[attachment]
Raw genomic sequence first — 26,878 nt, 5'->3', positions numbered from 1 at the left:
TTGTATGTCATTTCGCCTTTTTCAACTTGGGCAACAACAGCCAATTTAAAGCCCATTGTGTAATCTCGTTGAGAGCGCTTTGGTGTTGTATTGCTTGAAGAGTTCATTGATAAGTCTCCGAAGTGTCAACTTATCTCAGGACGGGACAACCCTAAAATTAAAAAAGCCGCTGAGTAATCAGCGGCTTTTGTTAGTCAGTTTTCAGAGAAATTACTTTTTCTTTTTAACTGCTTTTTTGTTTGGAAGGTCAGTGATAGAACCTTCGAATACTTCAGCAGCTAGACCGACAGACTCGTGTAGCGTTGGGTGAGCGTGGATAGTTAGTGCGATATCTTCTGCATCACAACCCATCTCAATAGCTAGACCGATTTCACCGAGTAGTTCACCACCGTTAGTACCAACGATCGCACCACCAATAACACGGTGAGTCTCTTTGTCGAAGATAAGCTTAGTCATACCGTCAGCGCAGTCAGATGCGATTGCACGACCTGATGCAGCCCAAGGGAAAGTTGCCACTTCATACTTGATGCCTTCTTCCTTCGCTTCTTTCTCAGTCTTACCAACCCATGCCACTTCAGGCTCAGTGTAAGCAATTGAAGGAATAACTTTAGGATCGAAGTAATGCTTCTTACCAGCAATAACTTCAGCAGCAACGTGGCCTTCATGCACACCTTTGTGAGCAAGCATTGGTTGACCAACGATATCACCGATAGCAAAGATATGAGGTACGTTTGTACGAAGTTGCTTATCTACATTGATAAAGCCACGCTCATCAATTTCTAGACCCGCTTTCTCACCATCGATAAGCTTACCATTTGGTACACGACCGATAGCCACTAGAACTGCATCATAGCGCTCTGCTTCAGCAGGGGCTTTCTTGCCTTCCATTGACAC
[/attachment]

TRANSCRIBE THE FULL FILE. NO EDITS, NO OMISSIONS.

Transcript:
Raw genomic sequence first — 26,878 nt, 5'->3', positions numbered from 1 at the left:
TTGTATGTCATTTCGCCTTTTTCAACTTGGGCAACAACAGCCAATTTAAAGCCCATTGTGTAATCTCGTTGAGAGCGCTTTGGTGTTGTATTGCTTGAAGAGTTCATTGATAAGTCTCCGAAGTGTCAACTTATCTCAGGACGGGACAACCCTAAAATTAAAAAAGCCGCTGAGTAATCAGCGGCTTTTGTTAGTCAGTTTTCAGAGAAATTACTTTTTCTTTTTAACTGCTTTTTTGTTTGGAAGGTCAGTGATAGAACCTTCGAATACTTCAGCAGCTAGACCGACAGACTCGTGTAGCGTTGGGTGAGCGTGGATAGTTAGTGCGATATCTTCTGCATCACAACCCATCTCAATAGCTAGACCGATTTCACCGAGTAGTTCACCACCGTTAGTACCAACGATCGCACCACCAATAACACGGTGAGTCTCTTTGTCGAAGATAAGCTTAGTCATACCGTCAGCGCAGTCAGATGCGATTGCACGACCTGATGCAGCCCAAGGGAAAGTTGCCACTTCATACTTGATGCCTTCTTCCTTCGCTTCTTTCTCAGTCTTACCAACCCATGCCACTTCAGGCTCAGTGTAAGCAATTGAAGGAATAACTTTAGGATCGAAGTAATGCTTCTTACCAGCAATAACTTCAGCAGCAACGTGGCCTTCATGCACACCTTTGTGAGCAAGCATTGGTTGACCAACGATATCACCGATAGCAAAGATATGAGGTACGTTTGTACGAAGTTGCTTATCTACATTGATAAAGCCACGCTCATCAATTTCTAGACCCGCTTTCTCACCATCGATAAGCTTACCATTTGGTACACGACCGATAGCCACTAGAACTGCATCATAGCGCTCTGCTTCAGCAGGGGCTTTCTTGCCTTCCATTGACAC